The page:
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      • Any System of Law can be Abused

        I think we should be extremely careful in throwing out laws that come from God. After all, God created us and knows us far, far better than we know ourselves.

        Sharia law of course can, and is, being abused. But Western systems of law can also be abused, and in fact, they are being abused. In the US, its no secret that race plays a major role – African Americans receive much harsher sentences, are much more likely to be sent to solitary confinement, and death row for than White Americans, for the same crime.

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      • gunal

        Yes, any court of law can be abused but at least in the Westernised one seems to have room to improve according to changes within the dynamics of the societies. People with more power will always try to avert justice, whatever the faith, whatever the religion…but, power is more and more evenly distributed these days that, for example, if any authority is found to be guilty of discrimination, they can be put to right by another authority. Systems can be put in place to give voice to the discriminated. We have new discrimination laws in place, more and more people being made aware of their rights to accommodate the ever changing society.
        On the other hand, if anyone finds injustice and discrimination within an Islamic law, it becomes like an authority from God. No one is able to challenge it. The current practices of so called Islamic laws are for sure discriminative against women. How much you or I say ‘no it isn’t’ or we say ‘it is cultural not religious’ as it is claimed in this case,… this is happened because a group of people executed what it seems like for honour! A woman been unfaithful! The leaders within this woman’s little society have endorsed the Islamic punishment. And they all contributed to the execution of that law. Carried out unjustly? Maybe so, but who could she have gone to make her case, explain. Other women? What authority do they have? None! All because women have no voice within fundamentalist Muslim societies. Most Muslim men treat their woman (with injustice, with discrimination, like lower class)!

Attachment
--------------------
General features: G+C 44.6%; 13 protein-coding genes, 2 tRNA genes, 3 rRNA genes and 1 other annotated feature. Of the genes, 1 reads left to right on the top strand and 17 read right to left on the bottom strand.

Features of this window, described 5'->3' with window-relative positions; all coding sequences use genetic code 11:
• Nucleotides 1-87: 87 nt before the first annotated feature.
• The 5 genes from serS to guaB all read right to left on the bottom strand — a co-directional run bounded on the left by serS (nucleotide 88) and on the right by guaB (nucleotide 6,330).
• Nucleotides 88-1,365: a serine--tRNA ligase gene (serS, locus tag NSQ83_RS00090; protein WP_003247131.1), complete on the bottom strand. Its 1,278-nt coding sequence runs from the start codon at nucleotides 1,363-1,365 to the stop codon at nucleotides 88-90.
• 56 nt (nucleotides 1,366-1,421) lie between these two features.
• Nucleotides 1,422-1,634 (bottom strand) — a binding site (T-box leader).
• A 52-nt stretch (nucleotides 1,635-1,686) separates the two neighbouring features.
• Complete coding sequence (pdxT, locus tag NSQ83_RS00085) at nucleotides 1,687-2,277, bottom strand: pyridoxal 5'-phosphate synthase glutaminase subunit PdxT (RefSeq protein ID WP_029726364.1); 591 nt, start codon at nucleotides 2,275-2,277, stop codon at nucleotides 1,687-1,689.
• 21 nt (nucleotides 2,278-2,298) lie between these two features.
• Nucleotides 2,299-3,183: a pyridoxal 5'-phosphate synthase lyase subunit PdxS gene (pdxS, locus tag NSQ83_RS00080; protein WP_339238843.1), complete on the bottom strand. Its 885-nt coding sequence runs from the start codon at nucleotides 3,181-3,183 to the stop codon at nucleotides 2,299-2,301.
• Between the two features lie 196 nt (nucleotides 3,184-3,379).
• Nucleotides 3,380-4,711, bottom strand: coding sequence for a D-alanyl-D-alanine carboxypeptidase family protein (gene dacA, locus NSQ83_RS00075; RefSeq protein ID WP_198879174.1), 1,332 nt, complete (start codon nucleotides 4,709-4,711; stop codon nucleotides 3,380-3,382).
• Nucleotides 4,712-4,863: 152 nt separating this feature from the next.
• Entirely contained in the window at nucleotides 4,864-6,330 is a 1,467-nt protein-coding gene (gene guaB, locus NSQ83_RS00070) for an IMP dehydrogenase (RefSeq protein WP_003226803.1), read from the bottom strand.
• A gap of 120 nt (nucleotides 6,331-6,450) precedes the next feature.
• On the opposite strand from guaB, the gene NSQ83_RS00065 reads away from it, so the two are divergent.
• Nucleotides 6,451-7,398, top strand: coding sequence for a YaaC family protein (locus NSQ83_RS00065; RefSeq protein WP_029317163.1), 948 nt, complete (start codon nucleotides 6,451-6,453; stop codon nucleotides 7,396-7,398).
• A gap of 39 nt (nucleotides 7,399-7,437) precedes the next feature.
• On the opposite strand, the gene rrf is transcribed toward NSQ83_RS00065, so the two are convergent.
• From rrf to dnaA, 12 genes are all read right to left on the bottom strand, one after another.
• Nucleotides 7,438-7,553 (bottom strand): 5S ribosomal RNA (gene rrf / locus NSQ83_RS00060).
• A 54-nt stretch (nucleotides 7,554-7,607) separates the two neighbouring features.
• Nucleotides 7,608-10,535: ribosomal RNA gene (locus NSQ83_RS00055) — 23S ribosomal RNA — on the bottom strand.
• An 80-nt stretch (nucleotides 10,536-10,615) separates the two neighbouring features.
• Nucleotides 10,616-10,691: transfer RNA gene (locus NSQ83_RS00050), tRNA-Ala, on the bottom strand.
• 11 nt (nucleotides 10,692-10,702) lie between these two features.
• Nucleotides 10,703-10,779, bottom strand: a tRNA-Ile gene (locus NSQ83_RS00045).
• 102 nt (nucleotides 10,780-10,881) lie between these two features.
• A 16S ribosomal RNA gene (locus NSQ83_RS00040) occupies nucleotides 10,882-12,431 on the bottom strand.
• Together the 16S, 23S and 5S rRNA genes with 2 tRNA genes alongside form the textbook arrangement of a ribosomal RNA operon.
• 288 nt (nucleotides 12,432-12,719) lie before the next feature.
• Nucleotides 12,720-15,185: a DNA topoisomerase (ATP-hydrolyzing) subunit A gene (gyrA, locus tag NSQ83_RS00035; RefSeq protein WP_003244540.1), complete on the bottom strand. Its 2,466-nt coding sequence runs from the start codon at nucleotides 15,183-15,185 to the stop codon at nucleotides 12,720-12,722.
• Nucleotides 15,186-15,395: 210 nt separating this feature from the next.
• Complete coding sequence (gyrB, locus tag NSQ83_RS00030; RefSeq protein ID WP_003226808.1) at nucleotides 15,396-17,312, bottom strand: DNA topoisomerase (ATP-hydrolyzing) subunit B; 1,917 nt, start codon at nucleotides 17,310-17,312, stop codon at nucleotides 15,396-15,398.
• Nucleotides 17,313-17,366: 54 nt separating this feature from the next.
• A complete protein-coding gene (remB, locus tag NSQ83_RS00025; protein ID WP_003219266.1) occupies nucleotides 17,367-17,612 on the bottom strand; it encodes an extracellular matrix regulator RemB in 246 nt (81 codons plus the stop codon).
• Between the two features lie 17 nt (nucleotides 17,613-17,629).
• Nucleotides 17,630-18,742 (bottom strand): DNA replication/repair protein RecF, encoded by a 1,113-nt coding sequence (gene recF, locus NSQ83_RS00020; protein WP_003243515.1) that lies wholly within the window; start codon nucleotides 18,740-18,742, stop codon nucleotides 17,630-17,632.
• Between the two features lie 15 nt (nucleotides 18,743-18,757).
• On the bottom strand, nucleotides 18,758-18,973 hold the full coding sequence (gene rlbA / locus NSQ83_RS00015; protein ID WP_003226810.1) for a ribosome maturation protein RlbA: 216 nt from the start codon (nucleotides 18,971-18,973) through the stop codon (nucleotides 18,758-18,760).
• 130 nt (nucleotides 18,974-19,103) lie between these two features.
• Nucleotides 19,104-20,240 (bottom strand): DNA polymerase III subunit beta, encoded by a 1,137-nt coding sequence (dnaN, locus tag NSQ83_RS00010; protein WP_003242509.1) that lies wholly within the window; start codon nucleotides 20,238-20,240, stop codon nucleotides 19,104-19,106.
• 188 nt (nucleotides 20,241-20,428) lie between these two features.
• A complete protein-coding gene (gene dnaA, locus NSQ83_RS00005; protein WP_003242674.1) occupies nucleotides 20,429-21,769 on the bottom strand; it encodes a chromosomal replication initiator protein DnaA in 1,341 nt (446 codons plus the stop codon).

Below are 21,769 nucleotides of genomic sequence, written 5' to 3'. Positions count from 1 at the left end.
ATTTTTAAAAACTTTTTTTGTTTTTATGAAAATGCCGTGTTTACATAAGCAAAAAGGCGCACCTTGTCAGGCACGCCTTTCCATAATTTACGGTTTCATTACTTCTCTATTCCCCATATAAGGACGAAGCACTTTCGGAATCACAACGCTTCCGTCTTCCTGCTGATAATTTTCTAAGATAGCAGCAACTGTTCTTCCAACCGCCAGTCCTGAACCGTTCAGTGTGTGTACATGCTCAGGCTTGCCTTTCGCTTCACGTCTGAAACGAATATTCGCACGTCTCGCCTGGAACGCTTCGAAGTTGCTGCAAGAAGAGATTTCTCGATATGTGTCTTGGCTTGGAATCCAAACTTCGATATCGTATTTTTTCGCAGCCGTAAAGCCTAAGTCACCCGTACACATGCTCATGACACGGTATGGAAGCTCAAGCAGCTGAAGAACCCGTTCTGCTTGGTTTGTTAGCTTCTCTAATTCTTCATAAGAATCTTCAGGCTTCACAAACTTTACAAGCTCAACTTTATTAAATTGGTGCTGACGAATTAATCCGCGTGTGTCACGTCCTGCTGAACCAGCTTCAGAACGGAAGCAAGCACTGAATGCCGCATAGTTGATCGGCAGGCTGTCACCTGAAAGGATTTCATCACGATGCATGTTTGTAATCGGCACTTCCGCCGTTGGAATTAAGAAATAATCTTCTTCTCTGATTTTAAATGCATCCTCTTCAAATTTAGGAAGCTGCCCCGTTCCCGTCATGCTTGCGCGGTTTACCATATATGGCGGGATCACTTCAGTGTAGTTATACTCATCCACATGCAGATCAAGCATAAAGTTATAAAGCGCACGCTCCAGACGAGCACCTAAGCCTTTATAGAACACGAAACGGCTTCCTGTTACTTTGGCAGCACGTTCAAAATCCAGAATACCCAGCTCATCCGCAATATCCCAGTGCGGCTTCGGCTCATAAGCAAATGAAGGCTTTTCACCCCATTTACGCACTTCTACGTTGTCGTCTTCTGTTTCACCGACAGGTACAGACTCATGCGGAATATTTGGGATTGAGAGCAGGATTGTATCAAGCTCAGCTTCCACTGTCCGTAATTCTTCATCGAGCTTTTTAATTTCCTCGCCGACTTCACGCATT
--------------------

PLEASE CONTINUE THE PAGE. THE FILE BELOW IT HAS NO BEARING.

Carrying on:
I have seen many Muslim men who commit adultery. Many lost their honour so many times that loosing the only one life they have could not bring their honour back. What is your Islamic/Sharia law on men loosing honour? I have never heard any man been punished for honour. I see almost all Muslim men disregarding their marriage and being with any wo(men/man) who don’t value honour. Are they not responsible for the honour of those women? …Perhaps God knew men will not have any honour to loose in the first place that He didn’t bother prescribing any punishment for it?
        It feels Islamic laws are carried out like asking police to police themselves. It is ridiculous. How can a doctor treat himself? Better still; it is like asking a criminal to punish himself! It is not done and cannot be done.
        At least within western laws everyone is an individual and everyone has a voice.

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      • Any System of Law can be Abused

        As Salamu Alaikum,

        But is the problem really God’s law, or is it the system/circumstances under which the law is being implemented?

        Islamic does not call for ruthless dictatorships in which only the rich and powerful (men) have a voice. Rather, the Prophet (s) regularly practiced shura (consultation) as a means of governance/decision making. Just governance is also part of God’s law.

        One can’t just implement fragments of God’s law (punishments) and say that justice has been done.

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  11. marwa

    Asalam Alaikum,

    I feel very sorry for how people burden themselves with culture ,so much that islam is next to nothing ,Islam has never been biased toward women ,we have our rights but its a hardly acknowledged even by women themselves they have accepted this way of life.
    According to me other than not being islamically educated,it boils down to this that mistakes done by men are forsaken ,but if a girl happens to fall short she gets a piece of hell ,Therefore men can cheat on their wife ,no problem but if the same is commited by the wife ,don’t ask what happens next its pretty obvious;here i’m not trying to see that punishment is wrong ,but i’m mean that justice should be there for all.
    Lastly,I would like to make a dua ,May Allah remove this sickness from our hearts ,purifies us from bias and pride .May Allah show the righ path to these kind of people whether from pakistan or elsewhere.Ameen